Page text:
Dugway Scientist: Anthrax Case was `Perfect Crime'

Dugway Scientist: Anthrax Case was `Perfect Crime'

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DUGWAY PROVING GROUND, Utah (AP) -- The deadly anthrax-by-mail attacks may have been "the perfect crime," says the chief government scientist in charge of defending the U.S. military against biological agents.

Army microbiologist Jeff Mohr said no fingerprints were found on the anthrax-laced letters and that he knew of no other evidence pointing to a culprit. He said his laboratory at Dugway Proving Ground -- which uses biological and chemical agents to test battlefield sensors and soldier suits -- no longer is under suspicion by investigators.

"They can't crack it because there's no forensic trail. It was a perfect crime," said Mohr, who led a tour Wednesday for The Associated Press of one of the few U.S. laboratories that deals with anthrax.

One FBI investigator who visited this military base 85 miles southwest of Salt Lake City disagreed with Mohr's blunt assessment. The FBI's Washington field office pointed out that agents were draining a pond in Frederick, Md., where they reportedly found a transparent lab box with sealed arm holes.

Mohr, who served as a U.N. weapons inspector in Iraq after the Persian Gulf war, said anthrax can be safely handled only inside such a glove chamber that he says probably was used to fill the anthrax letters.

Mohr said his Life Sciences Test Facility was cleared of any involvement in the anthrax case that in 2001 killed five people and infected another 17 from Florida to New York City.

"Obviously when that happened they were on us because we had the Ames strain of anthrax" found in the letters, Mohr said. "But we are not suspected anymore. Some of us were polygraphed."

Col. Gary Harter, commander of Dugway Proving Ground, said he hadn't seen or heard from the FBI in a year.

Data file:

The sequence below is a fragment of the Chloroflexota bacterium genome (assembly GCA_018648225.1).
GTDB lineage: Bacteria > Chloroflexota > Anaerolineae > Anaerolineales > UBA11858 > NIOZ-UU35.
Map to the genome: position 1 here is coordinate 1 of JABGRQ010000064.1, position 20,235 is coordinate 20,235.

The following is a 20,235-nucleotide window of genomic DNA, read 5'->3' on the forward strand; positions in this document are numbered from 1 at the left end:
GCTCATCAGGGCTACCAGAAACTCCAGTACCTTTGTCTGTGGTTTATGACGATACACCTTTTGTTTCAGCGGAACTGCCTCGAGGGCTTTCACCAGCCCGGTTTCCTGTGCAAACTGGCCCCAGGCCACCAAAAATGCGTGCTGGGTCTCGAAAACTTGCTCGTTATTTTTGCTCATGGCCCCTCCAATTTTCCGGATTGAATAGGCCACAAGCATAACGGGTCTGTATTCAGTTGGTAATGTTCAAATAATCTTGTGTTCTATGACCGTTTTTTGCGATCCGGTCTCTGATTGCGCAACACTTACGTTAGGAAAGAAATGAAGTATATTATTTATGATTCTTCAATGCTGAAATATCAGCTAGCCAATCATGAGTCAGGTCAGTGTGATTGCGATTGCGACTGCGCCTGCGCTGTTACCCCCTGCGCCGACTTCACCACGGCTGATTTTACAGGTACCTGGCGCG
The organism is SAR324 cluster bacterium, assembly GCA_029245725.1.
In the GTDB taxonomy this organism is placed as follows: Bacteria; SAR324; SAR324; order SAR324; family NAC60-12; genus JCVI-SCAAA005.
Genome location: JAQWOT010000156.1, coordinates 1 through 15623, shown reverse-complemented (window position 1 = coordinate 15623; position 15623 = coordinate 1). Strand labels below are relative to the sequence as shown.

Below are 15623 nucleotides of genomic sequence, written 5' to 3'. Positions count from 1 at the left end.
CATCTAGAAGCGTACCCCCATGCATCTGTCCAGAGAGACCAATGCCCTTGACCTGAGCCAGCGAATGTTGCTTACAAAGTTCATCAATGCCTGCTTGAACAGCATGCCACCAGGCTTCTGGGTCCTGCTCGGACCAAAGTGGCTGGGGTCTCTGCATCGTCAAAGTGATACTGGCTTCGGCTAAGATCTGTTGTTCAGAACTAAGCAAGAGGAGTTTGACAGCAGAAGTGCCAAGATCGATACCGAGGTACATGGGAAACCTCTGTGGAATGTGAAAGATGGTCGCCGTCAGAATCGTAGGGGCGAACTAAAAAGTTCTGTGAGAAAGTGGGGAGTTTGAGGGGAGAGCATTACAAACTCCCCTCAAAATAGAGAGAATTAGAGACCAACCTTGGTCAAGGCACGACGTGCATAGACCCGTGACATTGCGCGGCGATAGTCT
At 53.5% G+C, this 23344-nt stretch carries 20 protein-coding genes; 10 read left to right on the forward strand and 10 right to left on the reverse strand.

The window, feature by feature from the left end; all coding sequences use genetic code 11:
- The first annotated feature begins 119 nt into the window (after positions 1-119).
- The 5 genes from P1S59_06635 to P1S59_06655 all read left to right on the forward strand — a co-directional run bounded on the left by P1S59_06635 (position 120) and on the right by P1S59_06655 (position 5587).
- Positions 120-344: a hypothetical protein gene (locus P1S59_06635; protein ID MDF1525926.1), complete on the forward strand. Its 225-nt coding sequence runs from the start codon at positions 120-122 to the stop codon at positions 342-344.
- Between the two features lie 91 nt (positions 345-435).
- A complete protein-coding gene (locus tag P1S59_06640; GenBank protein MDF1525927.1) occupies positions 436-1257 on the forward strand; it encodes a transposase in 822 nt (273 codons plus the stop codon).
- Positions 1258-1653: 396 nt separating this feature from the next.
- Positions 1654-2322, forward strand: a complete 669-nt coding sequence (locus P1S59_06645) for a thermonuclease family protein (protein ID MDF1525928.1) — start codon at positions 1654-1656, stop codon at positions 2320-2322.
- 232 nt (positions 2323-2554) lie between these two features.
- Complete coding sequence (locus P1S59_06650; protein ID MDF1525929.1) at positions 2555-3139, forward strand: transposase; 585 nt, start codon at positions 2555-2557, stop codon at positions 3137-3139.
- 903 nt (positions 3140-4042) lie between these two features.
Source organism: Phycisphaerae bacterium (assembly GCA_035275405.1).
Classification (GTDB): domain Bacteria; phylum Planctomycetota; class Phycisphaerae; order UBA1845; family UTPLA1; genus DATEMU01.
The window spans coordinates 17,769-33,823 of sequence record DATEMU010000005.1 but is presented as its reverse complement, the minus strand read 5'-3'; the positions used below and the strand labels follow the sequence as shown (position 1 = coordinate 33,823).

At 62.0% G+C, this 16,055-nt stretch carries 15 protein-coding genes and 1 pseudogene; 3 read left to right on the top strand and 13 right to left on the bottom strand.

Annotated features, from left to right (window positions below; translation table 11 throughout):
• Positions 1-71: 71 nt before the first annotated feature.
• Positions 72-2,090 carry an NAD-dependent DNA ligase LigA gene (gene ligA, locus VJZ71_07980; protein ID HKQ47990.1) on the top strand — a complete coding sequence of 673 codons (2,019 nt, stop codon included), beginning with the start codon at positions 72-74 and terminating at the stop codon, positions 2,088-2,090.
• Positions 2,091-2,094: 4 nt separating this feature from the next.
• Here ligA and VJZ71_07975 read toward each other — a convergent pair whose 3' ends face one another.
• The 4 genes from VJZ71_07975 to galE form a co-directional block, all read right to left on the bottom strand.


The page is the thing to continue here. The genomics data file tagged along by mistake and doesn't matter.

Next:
Dugway doesn't produce anthrax and uses only small amounts of biological and chemical agents to test military defense systems, he said.

Mohr's synopsis of the anthrax case as a perfect crime was challenged by FBI agent George Dougherty, who said some evidence was turning up but he wouldn't elaborate.

Debbie Weierman, a spokeswoman for the FBI's Washington field office, said agents were draining the Maryland pond that is eight miles from the Army Medical Research Institute of Infectious Diseases at Fort Detrick, the primary custodian of the Ames anthrax strain.

Dougherty said Dugway was no more or less under suspicion than any of a handful of U.S. labs that deal in anthrax or have a "working knowledge" of it.

"We were suspicious of everybody and went out there (to Dugway) to eliminate any ties" to the anthrax letters, he said Thursday. "They were very cooperative."

Dugway scientists helped the FBI understand how the powdery anthrax likely was produced and how only someone with specific knowledge could have made it and survived.

(Copyright 2003 by The Associated Press. All Rights Reserved.)

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